Australia’s Federal Opposition is accusing the Government of a colossal missed opportunity, after Canada announced a new nuclear energy deal with India.
The agreement would see the start of new Canadian uranium sales to India, something Australia’s Government has banned.
Canadian Prime Minister Stephen Harper and his Indian counterpart Manmohan Singh have promised to build a civilian nuclear trade between their countries, which will include uranium sales.
The deal has angered Australia’s Liberals, which agreed to start selling uranium to India before the party was voted out of office in 2008.
Julie Bishop, the Opposition’s foreign affairs spokeswoman, says the Australian Government’s policy is full of contradictions.
“On the one hand we export uranium to the world, and on the other, we ban uranium exports to India, even though Canada believes appropriate safeguards should be in place,” she said.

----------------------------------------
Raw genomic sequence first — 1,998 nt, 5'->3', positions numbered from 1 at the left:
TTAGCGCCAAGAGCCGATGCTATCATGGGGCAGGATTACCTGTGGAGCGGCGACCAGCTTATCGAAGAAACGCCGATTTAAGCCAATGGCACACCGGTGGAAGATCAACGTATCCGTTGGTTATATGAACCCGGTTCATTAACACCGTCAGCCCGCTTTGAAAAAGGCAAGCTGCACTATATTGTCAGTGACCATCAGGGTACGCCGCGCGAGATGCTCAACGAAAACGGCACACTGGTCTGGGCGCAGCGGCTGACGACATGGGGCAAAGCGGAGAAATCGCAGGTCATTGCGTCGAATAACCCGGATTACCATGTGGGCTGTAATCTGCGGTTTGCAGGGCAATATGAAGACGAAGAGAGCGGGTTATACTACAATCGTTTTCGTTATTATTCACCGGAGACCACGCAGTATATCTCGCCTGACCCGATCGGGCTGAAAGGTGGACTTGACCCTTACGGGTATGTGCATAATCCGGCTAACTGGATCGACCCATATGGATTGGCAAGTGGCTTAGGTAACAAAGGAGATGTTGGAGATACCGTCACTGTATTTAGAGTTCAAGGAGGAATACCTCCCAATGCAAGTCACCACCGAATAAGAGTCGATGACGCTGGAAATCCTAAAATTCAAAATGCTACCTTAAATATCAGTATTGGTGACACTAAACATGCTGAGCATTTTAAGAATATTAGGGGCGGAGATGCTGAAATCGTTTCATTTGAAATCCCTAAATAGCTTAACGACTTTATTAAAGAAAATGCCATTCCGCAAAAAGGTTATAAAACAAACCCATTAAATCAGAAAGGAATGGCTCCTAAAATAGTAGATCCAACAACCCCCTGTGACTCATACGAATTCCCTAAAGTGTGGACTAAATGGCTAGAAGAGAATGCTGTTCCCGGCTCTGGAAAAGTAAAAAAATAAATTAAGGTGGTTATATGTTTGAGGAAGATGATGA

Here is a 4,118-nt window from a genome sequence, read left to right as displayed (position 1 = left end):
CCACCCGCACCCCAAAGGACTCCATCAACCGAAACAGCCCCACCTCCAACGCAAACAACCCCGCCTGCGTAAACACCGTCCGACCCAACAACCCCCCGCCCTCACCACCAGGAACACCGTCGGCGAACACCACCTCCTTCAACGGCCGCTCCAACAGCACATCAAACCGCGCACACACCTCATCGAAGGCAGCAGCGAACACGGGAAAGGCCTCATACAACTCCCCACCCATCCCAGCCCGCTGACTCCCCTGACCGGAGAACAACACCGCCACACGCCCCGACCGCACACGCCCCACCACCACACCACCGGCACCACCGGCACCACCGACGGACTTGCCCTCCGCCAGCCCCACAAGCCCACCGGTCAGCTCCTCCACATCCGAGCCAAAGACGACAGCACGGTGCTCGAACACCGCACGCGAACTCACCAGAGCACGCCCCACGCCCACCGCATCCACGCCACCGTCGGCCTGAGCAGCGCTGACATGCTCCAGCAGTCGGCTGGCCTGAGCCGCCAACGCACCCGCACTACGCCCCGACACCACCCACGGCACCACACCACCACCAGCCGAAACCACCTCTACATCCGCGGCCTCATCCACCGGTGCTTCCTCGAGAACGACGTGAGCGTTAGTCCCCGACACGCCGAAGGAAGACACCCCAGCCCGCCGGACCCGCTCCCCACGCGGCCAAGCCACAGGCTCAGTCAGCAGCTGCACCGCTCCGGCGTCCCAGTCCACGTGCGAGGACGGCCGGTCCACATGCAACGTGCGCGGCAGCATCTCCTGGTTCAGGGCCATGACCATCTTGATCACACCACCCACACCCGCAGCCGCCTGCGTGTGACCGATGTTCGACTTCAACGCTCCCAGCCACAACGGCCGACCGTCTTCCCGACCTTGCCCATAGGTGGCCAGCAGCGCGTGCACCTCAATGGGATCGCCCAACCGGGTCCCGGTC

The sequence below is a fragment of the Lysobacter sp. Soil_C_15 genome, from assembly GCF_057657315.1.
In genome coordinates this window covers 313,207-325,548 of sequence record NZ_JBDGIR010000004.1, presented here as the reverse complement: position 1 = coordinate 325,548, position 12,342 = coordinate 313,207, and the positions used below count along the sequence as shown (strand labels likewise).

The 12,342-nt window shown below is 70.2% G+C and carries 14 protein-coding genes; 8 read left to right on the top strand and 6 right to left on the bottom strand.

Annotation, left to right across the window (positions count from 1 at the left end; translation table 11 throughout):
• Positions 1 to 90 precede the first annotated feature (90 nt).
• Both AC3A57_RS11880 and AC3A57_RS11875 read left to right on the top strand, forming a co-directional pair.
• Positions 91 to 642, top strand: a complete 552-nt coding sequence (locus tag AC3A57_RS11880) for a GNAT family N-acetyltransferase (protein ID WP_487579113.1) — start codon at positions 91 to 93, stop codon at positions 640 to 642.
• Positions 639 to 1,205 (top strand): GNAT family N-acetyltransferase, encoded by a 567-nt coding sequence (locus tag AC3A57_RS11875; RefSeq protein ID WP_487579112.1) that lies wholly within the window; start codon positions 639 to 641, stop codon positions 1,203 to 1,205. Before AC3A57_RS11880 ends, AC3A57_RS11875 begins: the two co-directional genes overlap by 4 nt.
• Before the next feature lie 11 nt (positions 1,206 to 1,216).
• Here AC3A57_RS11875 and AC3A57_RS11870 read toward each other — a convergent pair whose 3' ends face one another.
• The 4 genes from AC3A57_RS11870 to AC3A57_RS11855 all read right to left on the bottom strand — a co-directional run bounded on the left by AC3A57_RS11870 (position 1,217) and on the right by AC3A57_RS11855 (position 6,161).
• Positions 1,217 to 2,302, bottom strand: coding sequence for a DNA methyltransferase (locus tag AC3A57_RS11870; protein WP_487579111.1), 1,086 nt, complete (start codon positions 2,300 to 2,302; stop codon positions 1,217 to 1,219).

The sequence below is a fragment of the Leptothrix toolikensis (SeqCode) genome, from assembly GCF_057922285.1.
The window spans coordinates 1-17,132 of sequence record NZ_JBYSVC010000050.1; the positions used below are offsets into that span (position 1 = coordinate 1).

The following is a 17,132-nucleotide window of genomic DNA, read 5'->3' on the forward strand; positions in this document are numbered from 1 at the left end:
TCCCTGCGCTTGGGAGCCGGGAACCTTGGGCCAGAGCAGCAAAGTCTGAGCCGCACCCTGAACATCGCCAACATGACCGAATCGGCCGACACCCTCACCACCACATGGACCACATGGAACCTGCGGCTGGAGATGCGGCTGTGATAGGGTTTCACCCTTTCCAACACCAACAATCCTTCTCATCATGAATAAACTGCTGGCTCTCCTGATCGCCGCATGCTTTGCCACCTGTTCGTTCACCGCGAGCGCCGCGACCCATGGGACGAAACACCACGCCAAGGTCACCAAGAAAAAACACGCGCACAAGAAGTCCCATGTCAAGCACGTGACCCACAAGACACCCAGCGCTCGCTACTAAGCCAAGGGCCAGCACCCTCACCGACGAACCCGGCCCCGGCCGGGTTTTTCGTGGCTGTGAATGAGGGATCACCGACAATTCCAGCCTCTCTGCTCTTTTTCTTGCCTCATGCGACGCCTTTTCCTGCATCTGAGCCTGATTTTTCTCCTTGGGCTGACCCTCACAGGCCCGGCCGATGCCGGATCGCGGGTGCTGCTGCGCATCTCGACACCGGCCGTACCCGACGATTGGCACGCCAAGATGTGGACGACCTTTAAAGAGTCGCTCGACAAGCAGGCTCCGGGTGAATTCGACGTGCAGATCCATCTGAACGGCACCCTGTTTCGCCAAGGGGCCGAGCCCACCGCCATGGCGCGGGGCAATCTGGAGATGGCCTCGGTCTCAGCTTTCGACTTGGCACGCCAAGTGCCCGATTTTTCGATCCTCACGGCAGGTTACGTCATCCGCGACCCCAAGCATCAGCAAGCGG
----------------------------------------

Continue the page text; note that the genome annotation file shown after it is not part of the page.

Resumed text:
Even though Australia has more uranium in the ground, Canada last year became the world’s biggest exporter of the mineral.
The new agreement overturns a 1970s-era ban Canada imposed on nuclear trade with India.
Mr Harper, Canada’s leader, has indicated he believes sufficient safeguards are in place to pursue the deal. .
“We believe Canada and India have a prosperous civilian nuclear future ahead of us. We also have great faith in our Indian friends and partners,” he said.
“We are not living in 1970s, we are living in 2009.”
Mr Singh says India has already entered into civil nuclear cooperation agreements with the United States, Russia, and France.
“We will do all that is within our power to ensure safety and security of our nuclear installations,” he said.
“There should be no doubt about that, and we look forward to negotiating in the near future a very similar nuclear cooperation deal with canada.”
But Australia says it won’t start selling uranium to India until New Delhi signs the nuclear non-proliferation treaty, which would require it to give up its nuclear arsenal.
Australian Foreign Minister Stephen Smith was not available to comment on the matter.